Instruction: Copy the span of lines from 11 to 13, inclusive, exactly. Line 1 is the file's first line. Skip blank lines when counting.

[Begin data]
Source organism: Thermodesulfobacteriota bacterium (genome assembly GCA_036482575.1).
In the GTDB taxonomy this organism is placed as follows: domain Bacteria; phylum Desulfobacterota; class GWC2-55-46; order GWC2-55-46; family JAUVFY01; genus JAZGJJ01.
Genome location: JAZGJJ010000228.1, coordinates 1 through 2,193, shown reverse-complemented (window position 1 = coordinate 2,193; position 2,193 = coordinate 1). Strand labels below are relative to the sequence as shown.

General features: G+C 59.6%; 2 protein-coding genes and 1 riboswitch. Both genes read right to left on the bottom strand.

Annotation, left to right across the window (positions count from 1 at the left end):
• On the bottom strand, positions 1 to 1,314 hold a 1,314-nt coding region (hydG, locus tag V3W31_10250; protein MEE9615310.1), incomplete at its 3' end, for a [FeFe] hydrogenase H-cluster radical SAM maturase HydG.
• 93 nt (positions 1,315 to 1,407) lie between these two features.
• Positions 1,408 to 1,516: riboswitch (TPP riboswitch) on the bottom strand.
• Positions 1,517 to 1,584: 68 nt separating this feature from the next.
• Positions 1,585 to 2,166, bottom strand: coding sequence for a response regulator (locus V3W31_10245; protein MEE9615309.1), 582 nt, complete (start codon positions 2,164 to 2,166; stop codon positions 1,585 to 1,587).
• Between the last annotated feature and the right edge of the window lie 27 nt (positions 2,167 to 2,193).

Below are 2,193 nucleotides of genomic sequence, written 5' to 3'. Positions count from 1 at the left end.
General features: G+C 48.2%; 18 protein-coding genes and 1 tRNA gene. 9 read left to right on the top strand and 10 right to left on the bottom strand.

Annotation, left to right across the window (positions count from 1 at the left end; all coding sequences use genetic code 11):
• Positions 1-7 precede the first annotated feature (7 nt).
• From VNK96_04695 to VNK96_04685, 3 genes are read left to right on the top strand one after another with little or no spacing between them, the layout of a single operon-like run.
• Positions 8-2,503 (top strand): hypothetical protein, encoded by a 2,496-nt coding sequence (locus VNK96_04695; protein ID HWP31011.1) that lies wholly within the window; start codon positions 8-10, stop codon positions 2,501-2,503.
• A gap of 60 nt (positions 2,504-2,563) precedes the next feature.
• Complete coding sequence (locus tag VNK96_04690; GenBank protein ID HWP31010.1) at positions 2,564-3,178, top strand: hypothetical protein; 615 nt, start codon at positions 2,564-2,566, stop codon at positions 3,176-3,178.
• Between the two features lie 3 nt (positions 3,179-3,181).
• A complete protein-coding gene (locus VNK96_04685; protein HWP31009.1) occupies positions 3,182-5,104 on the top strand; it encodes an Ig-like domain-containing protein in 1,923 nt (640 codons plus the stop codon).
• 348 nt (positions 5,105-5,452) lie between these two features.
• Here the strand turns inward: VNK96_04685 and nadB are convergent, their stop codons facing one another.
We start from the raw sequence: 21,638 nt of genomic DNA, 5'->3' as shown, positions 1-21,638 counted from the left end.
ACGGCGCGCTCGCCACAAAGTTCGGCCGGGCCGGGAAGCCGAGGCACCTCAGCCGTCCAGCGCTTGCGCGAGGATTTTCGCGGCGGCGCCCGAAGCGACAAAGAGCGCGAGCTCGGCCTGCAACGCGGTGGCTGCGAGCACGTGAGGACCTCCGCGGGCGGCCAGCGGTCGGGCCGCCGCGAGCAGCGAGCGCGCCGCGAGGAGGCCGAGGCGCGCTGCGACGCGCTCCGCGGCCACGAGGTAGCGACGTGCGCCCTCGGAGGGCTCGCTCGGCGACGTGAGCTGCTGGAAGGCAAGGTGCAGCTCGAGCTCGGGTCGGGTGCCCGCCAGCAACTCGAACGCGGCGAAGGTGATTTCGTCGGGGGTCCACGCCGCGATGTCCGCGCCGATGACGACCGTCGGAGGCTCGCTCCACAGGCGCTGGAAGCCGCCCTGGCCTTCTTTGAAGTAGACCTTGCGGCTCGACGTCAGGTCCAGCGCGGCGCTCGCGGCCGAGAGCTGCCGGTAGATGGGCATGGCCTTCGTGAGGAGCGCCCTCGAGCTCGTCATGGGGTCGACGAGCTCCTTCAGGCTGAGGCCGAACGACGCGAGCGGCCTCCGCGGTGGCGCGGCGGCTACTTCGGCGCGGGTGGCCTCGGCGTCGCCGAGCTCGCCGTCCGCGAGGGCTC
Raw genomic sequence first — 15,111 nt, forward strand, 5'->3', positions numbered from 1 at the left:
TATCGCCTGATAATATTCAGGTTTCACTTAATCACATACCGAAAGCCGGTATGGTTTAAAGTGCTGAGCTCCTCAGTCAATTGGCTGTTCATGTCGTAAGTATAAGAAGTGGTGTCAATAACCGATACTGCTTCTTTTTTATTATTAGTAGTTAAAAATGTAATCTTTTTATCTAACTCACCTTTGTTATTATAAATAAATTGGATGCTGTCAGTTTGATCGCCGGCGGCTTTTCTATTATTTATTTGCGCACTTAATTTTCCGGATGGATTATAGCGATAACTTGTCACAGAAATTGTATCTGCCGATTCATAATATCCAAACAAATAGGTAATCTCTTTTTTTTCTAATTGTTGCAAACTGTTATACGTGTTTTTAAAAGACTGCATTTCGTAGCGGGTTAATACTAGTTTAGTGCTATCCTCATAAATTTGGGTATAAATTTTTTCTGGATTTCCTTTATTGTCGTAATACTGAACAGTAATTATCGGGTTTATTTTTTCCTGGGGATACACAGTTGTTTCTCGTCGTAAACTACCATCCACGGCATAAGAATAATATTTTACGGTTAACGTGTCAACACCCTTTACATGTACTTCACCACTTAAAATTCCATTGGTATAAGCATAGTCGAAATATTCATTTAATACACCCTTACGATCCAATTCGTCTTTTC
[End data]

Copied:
• Between the last annotated feature and the right edge of the window lie 27 nt (positions 2,167 to 2,193).

Below are 2,193 nucleotides of genomic sequence, written 5' to 3'. Positions count from 1 at the left end.
General features: G+C 48.2%; 18 protein-coding genes and 1 tRNA gene. 9 read left to right on the top strand and 10 right to left on the bottom strand.